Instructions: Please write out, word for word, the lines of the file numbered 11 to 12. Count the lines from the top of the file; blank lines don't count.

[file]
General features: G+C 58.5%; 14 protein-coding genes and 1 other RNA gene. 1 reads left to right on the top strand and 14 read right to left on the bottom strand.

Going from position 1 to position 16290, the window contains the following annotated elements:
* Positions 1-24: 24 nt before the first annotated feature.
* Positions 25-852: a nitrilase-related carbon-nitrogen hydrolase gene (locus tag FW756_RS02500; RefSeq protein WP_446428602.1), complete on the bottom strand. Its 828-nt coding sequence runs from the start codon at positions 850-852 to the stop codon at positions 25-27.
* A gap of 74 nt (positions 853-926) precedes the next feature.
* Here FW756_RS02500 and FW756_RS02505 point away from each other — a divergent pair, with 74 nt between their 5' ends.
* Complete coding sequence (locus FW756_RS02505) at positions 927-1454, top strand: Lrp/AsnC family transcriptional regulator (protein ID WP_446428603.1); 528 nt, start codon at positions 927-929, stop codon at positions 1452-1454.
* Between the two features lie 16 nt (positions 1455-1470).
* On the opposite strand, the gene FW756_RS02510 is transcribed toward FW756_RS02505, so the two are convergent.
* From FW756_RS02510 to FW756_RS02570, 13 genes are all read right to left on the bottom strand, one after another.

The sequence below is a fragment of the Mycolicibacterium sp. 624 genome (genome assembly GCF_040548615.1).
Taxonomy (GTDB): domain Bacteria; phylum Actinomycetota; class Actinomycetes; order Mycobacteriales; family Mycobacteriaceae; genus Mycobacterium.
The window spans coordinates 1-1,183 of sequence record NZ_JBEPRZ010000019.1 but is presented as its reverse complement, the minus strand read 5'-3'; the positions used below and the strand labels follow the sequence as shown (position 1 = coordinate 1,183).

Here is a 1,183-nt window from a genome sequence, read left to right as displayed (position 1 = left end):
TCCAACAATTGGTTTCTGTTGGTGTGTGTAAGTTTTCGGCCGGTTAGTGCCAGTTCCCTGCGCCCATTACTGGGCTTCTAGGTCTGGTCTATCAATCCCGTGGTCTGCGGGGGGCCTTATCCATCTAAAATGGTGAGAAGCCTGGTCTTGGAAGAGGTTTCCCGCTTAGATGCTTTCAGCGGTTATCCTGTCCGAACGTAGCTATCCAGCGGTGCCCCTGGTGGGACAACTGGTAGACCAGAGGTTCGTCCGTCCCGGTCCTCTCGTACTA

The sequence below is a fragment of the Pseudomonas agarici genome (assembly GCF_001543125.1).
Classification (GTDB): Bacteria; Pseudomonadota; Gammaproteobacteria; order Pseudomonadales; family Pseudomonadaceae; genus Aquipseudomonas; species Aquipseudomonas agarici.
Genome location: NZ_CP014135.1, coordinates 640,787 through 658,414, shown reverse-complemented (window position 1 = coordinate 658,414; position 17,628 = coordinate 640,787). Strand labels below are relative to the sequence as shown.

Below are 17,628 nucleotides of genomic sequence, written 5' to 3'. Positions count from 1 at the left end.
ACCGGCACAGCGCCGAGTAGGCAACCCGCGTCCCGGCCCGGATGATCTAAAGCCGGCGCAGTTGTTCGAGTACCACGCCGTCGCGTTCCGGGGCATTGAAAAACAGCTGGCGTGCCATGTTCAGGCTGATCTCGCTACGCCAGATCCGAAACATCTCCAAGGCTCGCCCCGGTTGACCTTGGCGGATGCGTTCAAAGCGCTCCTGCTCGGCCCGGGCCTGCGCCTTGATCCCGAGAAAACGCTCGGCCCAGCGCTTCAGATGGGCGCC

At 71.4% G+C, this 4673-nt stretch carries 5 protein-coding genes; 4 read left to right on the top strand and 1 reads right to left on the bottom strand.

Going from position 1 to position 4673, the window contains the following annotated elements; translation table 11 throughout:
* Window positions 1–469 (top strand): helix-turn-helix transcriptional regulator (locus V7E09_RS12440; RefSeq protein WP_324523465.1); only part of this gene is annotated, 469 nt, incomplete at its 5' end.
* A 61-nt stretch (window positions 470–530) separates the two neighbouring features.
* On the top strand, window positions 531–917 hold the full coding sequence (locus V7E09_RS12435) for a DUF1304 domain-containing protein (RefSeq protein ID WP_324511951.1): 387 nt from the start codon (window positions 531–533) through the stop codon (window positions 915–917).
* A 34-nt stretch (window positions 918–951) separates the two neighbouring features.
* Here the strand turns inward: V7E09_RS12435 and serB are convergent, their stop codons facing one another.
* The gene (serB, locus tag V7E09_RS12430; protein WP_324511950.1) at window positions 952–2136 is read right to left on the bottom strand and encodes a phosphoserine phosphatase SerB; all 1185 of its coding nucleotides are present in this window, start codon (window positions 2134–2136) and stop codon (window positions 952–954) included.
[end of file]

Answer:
The sequence below is a fragment of the Mycolicibacterium sp. 624 genome (genome assembly GCF_040548615.1).
Taxonomy (GTDB): domain Bacteria; phylum Actinomycetota; class Actinomycetes; order Mycobacteriales; family Mycobacteriaceae; genus Mycobacterium.